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Glenn Kingsley Mortimer v Director General, Department of Justice and Attorney General[2019] QCAT 120

Glenn Kingsley Mortimer v Director General, Department of Justice and Attorney General[2019] QCAT 120

QUEENSLAND CIVIL AND ADMINISTRATIVE TRIBUNAL

CITATION:

Mortimer v Director General, Department of Justice and Attorney General [2019] QCAT 120

PARTIES:

GLENN KINGSLEY MORTIMER

(applicant)

v

DIRECTOR GENERAL, DEPARTMENT OF JUSTICE AND ATTORNEY GENERAL

(respondent)

APPLICATION NO:

CML120-18

MATTER TYPE:

Children matters

DELIVERED ON:

12 April 2019

HEARING DATE:

18 February 2019

HEARD AT:

Cairns

DECISION OF:

Member Pennell

ORDERS:

  1. That the decision by the Director General, Department of Justice and Attorney General dated 23 March 2018 to issue the applicant with a negative notice is confirmed.
  2. That the application for a non-publication order is refused.

CATCHWORDS:

FAMILY LAW AND CHILD WELFARE – CHILD WELFARE UNDER STATE OR TERRITORY JURISDICTION AND LEGISLATION – GENERALLY – blue card – review of a decision to issue a negative notice – positive notice required for employment – sexual deviant behaviours entries on criminal history – whether exceptional circumstances exist – whether risk to children sufficiently negated – whether it is in the best interests of children to issue a positive notice

EVIDENCE – MISCELLANEOUS MATTERS – NON PUBLICATION OF EVIDENCE – ORDERS –          NON-PUBLICATION OF IDENTITY – identity of applicant – de-identification order is not automatically made because a party desires it – whether the order is necessary to avoid endangering the applicant’s mental health – evidence to support risk of endangering applicant’s mental health

Queensland Civil and Administrative Tribunal Act       2009 (Qld), s 20(1), s 20(2), s 24(1), s 66(2)(b) and  s 66(3)

Working with Children (Risk Management and Screening) Act 2000 (Qld), s 5, s 6, s 220, s 221, s 226,   s 353, s 354, s 360 and Schedule 2  

Chief Executive Officer, Department of Child Protection v Scott [No 2] [2008] WASCA 171

Commissioner for Children and Young People and Child Guardian v Maher & Anor [2004] QCA 492

Drake v Minister for Immigration and Ethnic Affairs (1979) 24 ALR 577

Re Imperial Chemical Industries Ltd’s Patent Extension Petitions [1983] 1 VR 1

APPEARANCES & REPRESENTATION:

 

Applicant:

Selfrepresented

Respondent:

Ms R Pe-Kani

REASONS FOR DECISION

Introduction

  1. [1]
    The applicant spent much of his life in Victoria before moving to the Far North Queensland area about 8 years ago.  Notwithstanding his recorded criminal history in Victoria that contains entries of inappropriate sexualised behaviours in public, the applicant held a positive notice and a blue card from September 2014 to September 2017.  It was not until the applicant attempted to renew his blue card in October 2017 that the respondent became aware of a change in his criminal history.  Because of that change, a negative notice was issued, and as a consequence the applicant can no longer work for his employer as a music tutor.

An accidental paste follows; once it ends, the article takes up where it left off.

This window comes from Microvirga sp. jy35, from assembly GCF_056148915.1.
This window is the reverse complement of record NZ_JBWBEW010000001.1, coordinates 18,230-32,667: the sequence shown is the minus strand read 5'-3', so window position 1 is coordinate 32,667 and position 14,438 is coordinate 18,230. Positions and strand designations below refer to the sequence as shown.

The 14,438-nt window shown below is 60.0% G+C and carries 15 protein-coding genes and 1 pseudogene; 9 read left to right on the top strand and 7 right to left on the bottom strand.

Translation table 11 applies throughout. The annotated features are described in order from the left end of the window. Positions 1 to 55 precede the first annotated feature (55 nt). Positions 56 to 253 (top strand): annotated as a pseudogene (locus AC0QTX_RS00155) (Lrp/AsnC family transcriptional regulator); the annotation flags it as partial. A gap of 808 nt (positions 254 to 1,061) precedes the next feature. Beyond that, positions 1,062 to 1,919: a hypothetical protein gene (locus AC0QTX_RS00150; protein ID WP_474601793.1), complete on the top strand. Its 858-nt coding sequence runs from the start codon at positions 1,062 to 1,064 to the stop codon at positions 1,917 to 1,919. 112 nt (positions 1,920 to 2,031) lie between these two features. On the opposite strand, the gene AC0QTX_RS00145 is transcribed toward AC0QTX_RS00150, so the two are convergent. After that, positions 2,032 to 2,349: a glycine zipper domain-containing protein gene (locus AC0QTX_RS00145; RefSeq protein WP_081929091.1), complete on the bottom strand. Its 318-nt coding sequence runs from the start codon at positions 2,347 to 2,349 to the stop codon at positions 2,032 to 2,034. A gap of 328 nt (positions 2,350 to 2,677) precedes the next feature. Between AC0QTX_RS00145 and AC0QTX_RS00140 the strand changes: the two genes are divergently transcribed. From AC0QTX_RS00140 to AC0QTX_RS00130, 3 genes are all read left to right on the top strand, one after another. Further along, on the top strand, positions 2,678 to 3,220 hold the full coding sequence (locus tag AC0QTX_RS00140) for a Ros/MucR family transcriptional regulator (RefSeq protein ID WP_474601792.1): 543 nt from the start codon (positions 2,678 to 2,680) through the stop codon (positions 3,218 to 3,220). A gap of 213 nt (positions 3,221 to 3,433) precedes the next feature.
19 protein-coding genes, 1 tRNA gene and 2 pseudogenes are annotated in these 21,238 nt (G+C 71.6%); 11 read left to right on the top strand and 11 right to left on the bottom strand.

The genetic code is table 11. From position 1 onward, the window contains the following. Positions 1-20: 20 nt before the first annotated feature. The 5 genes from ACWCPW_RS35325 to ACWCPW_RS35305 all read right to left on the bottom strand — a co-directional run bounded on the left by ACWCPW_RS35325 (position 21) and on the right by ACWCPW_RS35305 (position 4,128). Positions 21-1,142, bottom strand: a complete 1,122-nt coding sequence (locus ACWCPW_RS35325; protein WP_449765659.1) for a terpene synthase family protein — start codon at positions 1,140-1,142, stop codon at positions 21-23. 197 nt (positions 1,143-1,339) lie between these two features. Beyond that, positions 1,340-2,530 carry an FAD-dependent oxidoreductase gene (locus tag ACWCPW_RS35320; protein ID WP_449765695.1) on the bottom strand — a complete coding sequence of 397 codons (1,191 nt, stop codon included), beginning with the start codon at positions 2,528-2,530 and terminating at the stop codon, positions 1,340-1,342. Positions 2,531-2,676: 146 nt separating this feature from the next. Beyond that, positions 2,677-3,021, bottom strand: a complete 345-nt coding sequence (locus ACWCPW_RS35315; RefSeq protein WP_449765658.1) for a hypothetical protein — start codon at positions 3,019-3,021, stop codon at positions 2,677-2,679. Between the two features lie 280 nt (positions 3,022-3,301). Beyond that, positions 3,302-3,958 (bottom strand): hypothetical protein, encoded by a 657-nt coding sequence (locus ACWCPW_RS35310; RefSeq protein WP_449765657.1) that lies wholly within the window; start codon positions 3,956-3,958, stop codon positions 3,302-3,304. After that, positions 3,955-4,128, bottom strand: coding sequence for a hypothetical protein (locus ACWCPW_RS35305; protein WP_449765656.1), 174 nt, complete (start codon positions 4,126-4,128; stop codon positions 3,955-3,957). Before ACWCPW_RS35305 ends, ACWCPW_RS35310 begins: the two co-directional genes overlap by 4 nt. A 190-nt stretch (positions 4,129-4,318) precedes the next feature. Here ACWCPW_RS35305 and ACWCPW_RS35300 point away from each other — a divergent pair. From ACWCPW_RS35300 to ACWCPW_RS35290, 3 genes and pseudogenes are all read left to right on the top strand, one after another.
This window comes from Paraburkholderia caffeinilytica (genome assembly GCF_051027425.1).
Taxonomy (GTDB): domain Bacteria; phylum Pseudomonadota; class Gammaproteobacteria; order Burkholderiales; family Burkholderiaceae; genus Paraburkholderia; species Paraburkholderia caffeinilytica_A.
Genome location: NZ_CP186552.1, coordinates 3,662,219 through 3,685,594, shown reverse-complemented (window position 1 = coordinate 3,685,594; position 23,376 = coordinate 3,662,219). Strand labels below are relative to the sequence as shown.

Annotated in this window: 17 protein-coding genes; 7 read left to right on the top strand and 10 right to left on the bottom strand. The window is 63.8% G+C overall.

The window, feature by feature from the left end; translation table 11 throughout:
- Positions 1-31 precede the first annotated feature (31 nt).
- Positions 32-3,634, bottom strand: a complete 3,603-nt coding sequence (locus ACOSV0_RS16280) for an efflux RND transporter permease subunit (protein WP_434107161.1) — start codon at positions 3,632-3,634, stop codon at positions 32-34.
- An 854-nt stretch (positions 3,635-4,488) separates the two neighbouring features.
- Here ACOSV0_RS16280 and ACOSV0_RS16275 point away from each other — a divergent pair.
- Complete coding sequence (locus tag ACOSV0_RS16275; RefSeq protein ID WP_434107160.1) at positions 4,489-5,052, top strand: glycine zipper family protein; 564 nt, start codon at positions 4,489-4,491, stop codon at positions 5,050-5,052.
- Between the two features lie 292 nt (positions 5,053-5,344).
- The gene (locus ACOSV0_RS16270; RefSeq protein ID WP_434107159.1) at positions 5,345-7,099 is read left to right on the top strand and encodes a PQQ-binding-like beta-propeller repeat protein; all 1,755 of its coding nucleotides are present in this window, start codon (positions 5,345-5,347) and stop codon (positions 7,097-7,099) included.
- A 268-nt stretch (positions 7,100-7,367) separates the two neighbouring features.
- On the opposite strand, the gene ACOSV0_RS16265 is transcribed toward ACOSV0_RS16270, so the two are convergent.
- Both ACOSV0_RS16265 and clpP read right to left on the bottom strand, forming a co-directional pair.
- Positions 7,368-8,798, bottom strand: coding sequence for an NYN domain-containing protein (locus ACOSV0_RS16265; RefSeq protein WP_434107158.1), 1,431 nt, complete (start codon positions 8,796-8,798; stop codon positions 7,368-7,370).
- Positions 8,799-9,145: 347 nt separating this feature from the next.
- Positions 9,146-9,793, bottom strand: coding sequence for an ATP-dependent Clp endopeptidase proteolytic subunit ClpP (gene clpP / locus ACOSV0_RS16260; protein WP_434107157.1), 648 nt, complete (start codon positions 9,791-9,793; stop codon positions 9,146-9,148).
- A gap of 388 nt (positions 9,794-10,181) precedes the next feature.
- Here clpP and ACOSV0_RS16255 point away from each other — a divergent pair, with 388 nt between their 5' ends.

2. [2]
    The applicant’s contention is that he has over 30 years experience in tutoring children as a private music teacher.  Over that time, parents have sought him out to mentor their children.   During that time, there has been no concern arising out of his music lessons with children.  Ultimately, the applicant asked the tribunal to set aside the decision to issue him with a negative notice. 

The tribunal’s role

  1. [3]
    Because the respondent has issued the applicant a negative notice pursuant to the Working with Children (Risk Management and Screening) Act 2000 (“the Working with Children Act”), the applicant can apply to the tribunal for a review of the respondent’s decision.[1]  If a review is to be undertaken by the tribunal, it must be carried out by applying the principle that the welfare and best interests of children is paramount.[2]
  2. [4]
    Because it is the tribunal undertaking the review, the tribunal effectively ‘stands in the shoes’ of the original decision maker and the review must be undertaken by way of a fresh hearing on the merits of the application.[3]  The purpose to be achieved is to produce the correct and preferable decision[4] and the tribunal’s decision must be based on the material before the tribunal at the time of the review hearing.[5] 
  3. [5]
    In reaching the correct and preferable decision, a discretion is available to the tribunal to either –
    1. (a)